In most of the workplace culture projects I’m involved with, the concern or challenge about everyday language usually crops up. Often the starting conversation tends to be along the lines of a team feeling their language is person-centred or it doesn’t really matter – and what’s said isn’t how the team ‘really’ feel or think. In practical terms, teams need to consider their use of language – seriously. Not only as a way of respecting the views of those receiving care; ensuring that conditions of empowerment are the focus, but also in order to respect human rights and ultimately personhood.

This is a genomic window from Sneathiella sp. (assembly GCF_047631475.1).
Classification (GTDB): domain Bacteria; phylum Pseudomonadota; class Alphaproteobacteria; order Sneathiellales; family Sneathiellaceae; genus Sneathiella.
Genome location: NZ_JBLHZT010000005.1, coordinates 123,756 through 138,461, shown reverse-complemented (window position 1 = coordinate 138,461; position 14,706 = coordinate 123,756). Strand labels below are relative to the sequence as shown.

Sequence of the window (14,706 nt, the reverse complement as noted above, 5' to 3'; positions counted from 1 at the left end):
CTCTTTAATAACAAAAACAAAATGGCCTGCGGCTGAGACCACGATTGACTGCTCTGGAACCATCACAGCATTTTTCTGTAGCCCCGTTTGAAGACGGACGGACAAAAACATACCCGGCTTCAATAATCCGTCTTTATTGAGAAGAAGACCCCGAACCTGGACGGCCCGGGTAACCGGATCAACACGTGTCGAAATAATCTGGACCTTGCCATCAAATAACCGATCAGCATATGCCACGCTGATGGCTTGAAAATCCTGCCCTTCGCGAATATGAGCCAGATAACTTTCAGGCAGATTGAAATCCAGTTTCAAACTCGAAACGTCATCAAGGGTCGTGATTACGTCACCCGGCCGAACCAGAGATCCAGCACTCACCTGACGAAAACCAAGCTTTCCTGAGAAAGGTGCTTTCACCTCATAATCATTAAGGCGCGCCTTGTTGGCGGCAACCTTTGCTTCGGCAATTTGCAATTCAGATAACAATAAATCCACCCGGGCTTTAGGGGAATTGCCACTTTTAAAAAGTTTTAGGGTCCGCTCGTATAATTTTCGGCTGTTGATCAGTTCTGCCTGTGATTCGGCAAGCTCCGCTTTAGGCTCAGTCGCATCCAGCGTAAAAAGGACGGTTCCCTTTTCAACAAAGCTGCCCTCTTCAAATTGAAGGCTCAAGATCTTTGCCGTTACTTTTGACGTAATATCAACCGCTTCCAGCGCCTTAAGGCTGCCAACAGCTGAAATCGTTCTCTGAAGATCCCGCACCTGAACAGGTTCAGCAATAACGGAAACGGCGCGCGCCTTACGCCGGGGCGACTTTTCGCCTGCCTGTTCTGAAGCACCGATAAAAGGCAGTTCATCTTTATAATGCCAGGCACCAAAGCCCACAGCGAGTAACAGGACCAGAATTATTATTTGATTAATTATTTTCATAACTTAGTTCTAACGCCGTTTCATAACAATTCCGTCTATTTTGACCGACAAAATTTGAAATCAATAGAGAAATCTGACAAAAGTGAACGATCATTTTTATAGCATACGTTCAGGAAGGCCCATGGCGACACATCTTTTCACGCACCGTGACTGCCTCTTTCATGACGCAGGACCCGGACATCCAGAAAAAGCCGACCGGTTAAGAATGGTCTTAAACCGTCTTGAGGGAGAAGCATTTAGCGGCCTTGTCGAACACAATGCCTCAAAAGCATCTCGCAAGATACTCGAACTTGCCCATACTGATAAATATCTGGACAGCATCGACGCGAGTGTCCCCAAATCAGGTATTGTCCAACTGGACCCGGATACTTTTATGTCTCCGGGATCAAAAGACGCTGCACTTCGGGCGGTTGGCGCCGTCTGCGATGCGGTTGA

Serious consideration can lead to workplace active learning taking place. So. I was delighted when I saw an article by three medical students in which they consider everyday language in the care of women birthing:
Language matters as a way of respecting women’s views and ensuring that they are empowered to make decisions
The team explored their language use and produced a summary table for their discoveries. Here is part of the table: